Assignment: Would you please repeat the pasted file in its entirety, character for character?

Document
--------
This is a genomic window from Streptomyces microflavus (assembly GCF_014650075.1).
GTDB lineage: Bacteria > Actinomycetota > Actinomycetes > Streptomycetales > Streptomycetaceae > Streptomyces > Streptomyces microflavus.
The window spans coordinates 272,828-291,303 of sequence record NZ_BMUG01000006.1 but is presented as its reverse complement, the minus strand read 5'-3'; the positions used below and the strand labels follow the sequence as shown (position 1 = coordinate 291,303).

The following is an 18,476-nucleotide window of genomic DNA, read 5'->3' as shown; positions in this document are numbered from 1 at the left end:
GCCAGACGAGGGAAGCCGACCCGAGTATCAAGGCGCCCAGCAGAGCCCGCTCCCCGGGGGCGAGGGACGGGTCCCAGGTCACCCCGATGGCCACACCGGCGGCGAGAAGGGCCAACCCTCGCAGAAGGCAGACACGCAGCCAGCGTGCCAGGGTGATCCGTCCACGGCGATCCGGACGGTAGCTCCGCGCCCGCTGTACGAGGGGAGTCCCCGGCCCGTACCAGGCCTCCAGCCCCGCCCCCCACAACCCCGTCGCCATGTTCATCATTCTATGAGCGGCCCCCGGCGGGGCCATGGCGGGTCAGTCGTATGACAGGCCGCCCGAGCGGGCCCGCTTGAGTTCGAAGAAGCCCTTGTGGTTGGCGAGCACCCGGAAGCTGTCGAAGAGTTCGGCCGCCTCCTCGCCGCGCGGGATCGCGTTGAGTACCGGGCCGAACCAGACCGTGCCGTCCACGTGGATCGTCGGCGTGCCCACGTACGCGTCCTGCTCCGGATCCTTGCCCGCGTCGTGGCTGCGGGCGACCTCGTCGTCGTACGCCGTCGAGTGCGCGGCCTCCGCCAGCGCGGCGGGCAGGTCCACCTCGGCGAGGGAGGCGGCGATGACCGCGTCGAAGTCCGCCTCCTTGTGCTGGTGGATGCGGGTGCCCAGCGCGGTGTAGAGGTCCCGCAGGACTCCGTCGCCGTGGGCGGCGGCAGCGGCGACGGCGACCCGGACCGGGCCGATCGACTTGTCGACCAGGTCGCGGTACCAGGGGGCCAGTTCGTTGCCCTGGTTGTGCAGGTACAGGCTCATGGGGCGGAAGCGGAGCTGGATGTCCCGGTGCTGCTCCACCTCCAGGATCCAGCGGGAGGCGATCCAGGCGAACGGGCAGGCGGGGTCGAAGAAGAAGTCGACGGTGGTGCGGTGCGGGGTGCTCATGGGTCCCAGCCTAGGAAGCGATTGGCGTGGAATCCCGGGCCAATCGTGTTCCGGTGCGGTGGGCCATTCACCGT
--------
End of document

This is a genomic window from Streptomyces microflavus (assembly GCF_014650075.1).
GTDB lineage: Bacteria > Actinomycetota > Actinomycetes > Streptomycetales > Streptomycetaceae > Streptomyces > Streptomyces microflavus.
The window spans coordinates 272,828-291,303 of sequence record NZ_BMUG01000006.1 but is presented as its reverse complement, the minus strand read 5'-3'; the positions used below and the strand labels follow the sequence as shown (position 1 = coordinate 291,303).

The following is an 18,476-nucleotide window of genomic DNA, read 5'->3' as shown; positions in this document are numbered from 1 at the left end:
GCCAGACGAGGGAAGCCGACCCGAGTATCAAGGCGCCCAGCAGAGCCCGCTCCCCGGGGGCGAGGGACGGGTCCCAGGTCACCCCGATGGCCACACCGGCGGCGAGAAGGGCCAACCCTCGCAGAAGGCAGACACGCAGCCAGCGTGCCAGGGTGATCCGTCCACGGCGATCCGGACGGTAGCTCCGCGCCCGCTGTACGAGGGGAGTCCCCGGCCCGTACCAGGCCTCCAGCCCCGCCCCCCACAACCCCGTCGCCATGTTCATCATTCTATGAGCGGCCCCCGGCGGGGCCATGGCGGGTCAGTCGTATGACAGGCCGCCCGAGCGGGCCCGCTTGAGTTCGAAGAAGCCCTTGTGGTTGGCGAGCACCCGGAAGCTGTCGAAGAGTTCGGCCGCCTCCTCGCCGCGCGGGATCGCGTTGAGTACCGGGCCGAACCAGACCGTGCCGTCCACGTGGATCGTCGGCGTGCCCACGTACGCGTCCTGCTCCGGATCCTTGCCCGCGTCGTGGCTGCGGGCGACCTCGTCGTCGTACGCCGTCGAGTGCGCGGCCTCCGCCAGCGCGGCGGGCAGGTCCACCTCGGCGAGGGAGGCGGCGATGACCGCGTCGAAGTCCGCCTCCTTGTGCTGGTGGATGCGGGTGCCCAGCGCGGTGTAGAGGTCCCGCAGGACTCCGTCGCCGTGGGCGGCGGCAGCGGCGACGGCGACCCGGACCGGGCCGATCGACTTGTCGACCAGGTCGCGGTACCAGGGGGCCAGTTCGTTGCCCTGGTTGTGCAGGTACAGGCTCATGGGGCGGAAGCGGAGCTGGATGTCCCGGTGCTGCTCCACCTCCAGGATCCAGCGGGAGGCGATCCAGGCGAACGGGCAGGCGGGGTCGAAGAAGAAGTCGACGGTGGTGCGGTGCGGGGTGCTCATGGGTCCCAGCCTAGGAAGCGATTGGCGTGGAATCCCGGGCCAATCGTGTTCCGGTGCGGTGGGCCATTCACCGT